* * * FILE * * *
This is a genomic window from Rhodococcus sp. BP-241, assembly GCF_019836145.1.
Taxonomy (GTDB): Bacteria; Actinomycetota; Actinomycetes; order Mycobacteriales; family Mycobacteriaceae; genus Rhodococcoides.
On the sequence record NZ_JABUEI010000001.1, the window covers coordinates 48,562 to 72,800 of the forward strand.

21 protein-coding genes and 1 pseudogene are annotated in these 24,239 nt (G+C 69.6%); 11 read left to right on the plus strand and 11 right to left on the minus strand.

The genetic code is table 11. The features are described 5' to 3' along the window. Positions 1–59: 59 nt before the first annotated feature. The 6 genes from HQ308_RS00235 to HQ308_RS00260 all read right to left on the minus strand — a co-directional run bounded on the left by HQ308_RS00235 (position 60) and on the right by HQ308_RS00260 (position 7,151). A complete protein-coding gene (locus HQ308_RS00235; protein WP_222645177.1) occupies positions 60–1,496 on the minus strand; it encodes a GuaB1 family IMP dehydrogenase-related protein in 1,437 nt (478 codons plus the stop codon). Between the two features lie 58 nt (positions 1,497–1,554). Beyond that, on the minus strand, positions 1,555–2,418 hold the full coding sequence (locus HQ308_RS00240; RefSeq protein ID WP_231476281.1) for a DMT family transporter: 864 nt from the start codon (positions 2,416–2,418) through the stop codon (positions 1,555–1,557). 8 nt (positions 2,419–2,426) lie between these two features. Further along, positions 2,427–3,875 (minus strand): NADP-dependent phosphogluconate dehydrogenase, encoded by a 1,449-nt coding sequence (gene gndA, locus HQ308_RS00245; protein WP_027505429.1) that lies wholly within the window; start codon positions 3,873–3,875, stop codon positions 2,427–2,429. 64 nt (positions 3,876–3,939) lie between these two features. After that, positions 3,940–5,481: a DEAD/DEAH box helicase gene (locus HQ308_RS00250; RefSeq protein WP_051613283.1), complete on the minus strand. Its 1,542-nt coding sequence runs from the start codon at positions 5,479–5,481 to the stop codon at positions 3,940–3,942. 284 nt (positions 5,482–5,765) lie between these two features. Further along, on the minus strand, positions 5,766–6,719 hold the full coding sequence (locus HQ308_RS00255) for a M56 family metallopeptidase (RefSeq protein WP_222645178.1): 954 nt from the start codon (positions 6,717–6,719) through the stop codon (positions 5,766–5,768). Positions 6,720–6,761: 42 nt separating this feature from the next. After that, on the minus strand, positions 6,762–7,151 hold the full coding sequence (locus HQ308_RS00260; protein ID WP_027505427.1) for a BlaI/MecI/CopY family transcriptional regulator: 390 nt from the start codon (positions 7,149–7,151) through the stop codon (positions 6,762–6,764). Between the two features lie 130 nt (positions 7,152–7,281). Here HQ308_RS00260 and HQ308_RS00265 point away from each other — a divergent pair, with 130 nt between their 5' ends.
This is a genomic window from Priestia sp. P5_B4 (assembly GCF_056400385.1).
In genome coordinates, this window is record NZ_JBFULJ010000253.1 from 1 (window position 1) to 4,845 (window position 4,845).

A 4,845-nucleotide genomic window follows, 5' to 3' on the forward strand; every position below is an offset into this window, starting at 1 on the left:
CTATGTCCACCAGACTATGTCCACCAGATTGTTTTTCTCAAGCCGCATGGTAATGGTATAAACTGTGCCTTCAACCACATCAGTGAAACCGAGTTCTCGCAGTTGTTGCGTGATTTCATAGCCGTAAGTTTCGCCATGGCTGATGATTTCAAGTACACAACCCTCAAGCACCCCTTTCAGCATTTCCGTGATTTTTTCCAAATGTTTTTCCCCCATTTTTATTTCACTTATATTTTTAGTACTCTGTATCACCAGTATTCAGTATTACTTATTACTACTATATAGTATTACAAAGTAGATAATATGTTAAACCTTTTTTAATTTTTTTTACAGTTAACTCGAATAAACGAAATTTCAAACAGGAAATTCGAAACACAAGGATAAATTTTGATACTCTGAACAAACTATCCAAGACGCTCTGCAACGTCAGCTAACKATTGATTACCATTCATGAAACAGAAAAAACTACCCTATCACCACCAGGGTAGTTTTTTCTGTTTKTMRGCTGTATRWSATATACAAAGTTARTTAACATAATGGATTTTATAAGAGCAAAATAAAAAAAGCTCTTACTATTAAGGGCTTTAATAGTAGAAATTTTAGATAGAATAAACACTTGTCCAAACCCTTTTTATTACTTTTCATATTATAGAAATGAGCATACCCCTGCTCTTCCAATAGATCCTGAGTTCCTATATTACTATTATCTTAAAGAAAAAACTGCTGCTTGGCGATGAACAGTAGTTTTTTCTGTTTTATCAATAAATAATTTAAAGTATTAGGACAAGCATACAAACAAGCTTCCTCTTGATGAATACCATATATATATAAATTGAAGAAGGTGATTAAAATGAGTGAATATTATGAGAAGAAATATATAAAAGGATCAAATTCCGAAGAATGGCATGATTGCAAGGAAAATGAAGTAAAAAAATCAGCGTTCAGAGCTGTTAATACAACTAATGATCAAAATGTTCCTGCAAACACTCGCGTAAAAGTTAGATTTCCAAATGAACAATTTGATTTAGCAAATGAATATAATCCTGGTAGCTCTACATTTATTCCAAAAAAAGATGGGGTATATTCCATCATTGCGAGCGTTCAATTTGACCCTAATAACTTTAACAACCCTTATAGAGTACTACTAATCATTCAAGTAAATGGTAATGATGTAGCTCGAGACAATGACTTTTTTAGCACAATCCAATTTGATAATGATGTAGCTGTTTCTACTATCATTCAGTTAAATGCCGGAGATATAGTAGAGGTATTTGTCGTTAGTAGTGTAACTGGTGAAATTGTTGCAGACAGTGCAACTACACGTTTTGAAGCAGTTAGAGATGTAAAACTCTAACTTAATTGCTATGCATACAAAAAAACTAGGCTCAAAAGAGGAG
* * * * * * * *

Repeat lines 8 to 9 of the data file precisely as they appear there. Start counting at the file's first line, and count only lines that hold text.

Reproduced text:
A 4,845-nucleotide genomic window follows, 5' to 3' on the forward strand; every position below is an offset into this window, starting at 1 on the left:
CTATGTCCACCAGACTATGTCCACCAGATTGTTTTTCTCAAGCCGCATGGTAATGGTATAAACTGTGCCTTCAACCACATCAGTGAAACCGAGTTCTCGCAGTTGTTGCGTGATTTCATAGCCGTAAGTTTCGCCATGGCTGATGATTTCAAGTACACAACCCTCAAGCACCCCTTTCAGCATTTCCGTGATTTTTTCCAAATGTTTTTCCCCCATTTTTATTTCACTTATATTTTTAGTACTCTGTATCACCAGTATTCAGTATTACTTATTACTACTATATAGTATTACAAAGTAGATAATATGTTAAACCTTTTTTAATTTTTTTTACAGTTAACTCGAATAAACGAAATTTCAAACAGGAAATTCGAAACACAAGGATAAATTTTGATACTCTGAACAAACTATCCAAGACGCTCTGCAACGTCAGCTAACKATTGATTACCATTCATGAAACAGAAAAAACTACCCTATCACCACCAGGGTAGTTTTTTCTGTTTKTMRGCTGTATRWSATATACAAAGTTARTTAACATAATGGATTTTATAAGAGCAAAATAAAAAAAGCTCTTACTATTAAGGGCTTTAATAGTAGAAATTTTAGATAGAATAAACACTTGTCCAAACCCTTTTTATTACTTTTCATATTATAGAAATGAGCATACCCCTGCTCTTCCAATAGATCCTGAGTTCCTATATTACTATTATCTTAAAGAAAAAACTGCTGCTTGGCGATGAACAGTAGTTTTTTCTGTTTTATCAATAAATAATTTAAAGTATTAGGACAAGCATACAAACAAGCTTCCTCTTGATGAATACCATATATATATAAATTGAAGAAGGTGATTAAAATGAGTGAATATTATGAGAAGAAATATATAAAAGGATCAAATTCCGAAGAATGGCATGATTGCAAGGAAAATGAAGTAAAAAAATCAGCGTTCAGAGCTGTTAATACAACTAATGATCAAAATGTTCCTGCAAACACTCGCGTAAAAGTTAGATTTCCAAATGAACAATTTGATTTAGCAAATGAATATAATCCTGGTAGCTCTACATTTATTCCAAAAAAAGATGGGGTATATTCCATCATTGCGAGCGTTCAATTTGACCCTAATAACTTTAACAACCCTTATAGAGTACTACTAATCATTCAAGTAAATGGTAATGATGTAGCTCGAGACAATGACTTTTTTAGCACAATCCAATTTGATAATGATGTAGCTGTTTCTACTATCATTCAGTTAAATGCCGGAGATATAGTAGAGGTATTTGTCGTTAGTAGTGTAACTGGTGAAATTGTTGCAGACAGTGCAACTACACGTTTTGAAGCAGTTAGAGATGTAAAACTCTAACTTAATTGCTATGCATACAAAAAAACTAGGCTCAAAAGAGGAG